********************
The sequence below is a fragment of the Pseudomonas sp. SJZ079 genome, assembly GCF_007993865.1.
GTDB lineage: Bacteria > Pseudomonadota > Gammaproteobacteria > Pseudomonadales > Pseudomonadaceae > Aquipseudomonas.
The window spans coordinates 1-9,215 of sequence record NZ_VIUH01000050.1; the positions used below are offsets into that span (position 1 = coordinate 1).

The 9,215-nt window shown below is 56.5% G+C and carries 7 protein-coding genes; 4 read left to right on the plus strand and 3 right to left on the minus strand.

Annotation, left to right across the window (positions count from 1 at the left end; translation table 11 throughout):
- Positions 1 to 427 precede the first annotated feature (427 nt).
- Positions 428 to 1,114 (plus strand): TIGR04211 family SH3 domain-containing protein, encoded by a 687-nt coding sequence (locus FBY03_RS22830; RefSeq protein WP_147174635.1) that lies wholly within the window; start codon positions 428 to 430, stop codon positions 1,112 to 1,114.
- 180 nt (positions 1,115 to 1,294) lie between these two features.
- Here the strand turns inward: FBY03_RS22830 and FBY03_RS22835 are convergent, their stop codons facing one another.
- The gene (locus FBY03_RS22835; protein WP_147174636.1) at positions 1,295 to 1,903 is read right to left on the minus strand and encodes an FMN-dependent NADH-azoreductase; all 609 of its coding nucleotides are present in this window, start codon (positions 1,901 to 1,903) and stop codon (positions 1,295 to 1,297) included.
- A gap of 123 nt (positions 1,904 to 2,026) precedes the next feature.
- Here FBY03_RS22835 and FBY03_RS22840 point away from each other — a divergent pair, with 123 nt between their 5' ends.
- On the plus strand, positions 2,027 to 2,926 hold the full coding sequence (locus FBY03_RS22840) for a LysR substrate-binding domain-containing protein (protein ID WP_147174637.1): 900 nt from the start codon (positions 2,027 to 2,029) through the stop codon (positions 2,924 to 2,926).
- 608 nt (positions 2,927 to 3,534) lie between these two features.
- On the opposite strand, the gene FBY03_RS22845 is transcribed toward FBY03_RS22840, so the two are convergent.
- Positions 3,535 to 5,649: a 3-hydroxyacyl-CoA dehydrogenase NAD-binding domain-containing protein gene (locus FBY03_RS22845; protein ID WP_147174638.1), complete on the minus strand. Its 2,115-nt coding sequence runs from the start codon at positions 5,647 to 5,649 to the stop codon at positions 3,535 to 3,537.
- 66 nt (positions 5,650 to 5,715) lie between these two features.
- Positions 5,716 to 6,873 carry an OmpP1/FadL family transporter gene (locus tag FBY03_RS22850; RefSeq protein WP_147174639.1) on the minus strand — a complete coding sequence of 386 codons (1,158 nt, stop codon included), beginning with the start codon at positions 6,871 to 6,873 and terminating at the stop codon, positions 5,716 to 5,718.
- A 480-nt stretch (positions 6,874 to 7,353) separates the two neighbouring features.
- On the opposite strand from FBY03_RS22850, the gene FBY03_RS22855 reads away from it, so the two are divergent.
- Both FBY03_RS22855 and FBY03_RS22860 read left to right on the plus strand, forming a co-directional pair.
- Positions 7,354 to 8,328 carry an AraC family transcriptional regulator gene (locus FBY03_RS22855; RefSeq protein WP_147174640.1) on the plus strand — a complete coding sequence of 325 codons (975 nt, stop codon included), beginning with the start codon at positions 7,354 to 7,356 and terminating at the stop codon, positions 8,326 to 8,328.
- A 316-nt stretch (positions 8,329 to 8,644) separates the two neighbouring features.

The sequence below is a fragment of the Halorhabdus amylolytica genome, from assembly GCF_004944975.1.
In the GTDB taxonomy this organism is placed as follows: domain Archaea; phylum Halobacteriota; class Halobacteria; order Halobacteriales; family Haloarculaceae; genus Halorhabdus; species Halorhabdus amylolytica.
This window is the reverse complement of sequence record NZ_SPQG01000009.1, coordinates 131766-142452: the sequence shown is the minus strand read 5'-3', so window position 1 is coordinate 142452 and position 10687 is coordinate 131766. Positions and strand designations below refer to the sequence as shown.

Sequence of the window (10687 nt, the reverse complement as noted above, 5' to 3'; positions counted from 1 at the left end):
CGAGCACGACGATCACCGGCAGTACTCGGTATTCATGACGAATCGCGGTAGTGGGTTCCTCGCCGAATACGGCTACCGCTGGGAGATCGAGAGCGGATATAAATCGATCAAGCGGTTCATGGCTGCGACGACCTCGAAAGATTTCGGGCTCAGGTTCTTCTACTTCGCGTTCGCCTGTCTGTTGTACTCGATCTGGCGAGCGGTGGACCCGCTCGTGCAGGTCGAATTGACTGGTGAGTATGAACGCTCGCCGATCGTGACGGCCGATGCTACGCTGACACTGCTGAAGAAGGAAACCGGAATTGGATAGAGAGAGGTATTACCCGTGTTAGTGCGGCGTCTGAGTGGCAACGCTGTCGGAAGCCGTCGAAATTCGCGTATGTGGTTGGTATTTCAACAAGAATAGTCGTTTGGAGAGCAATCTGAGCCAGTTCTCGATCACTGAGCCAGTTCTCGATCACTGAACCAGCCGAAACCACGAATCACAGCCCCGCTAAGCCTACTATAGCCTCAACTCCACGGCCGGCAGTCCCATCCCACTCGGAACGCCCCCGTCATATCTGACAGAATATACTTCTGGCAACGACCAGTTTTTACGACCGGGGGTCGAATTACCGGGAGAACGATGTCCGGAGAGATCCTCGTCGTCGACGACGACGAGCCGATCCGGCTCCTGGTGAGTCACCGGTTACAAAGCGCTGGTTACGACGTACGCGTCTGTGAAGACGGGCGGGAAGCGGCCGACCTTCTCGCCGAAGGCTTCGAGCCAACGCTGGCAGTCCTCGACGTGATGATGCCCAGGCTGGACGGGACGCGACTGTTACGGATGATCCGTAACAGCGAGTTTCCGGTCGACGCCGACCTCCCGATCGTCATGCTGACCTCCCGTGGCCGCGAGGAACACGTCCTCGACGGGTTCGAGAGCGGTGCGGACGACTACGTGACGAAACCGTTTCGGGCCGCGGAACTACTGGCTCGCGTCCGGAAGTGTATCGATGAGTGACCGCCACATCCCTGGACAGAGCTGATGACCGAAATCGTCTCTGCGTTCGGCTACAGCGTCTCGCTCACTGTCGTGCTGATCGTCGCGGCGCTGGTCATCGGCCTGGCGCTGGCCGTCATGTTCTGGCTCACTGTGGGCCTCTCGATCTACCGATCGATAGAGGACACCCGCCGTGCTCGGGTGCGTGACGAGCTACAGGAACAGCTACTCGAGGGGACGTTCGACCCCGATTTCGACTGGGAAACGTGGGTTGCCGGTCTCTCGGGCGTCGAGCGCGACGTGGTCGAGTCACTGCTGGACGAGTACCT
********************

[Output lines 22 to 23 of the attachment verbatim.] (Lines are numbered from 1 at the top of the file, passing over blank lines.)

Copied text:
- Positions 7,354 to 8,328 carry an AraC family transcriptional regulator gene (locus FBY03_RS22855; RefSeq protein WP_147174640.1) on the plus strand — a complete coding sequence of 325 codons (975 nt, stop codon included), beginning with the start codon at positions 7,354 to 7,356 and terminating at the stop codon, positions 8,326 to 8,328.
- A 316-nt stretch (positions 8,329 to 8,644) separates the two neighbouring features.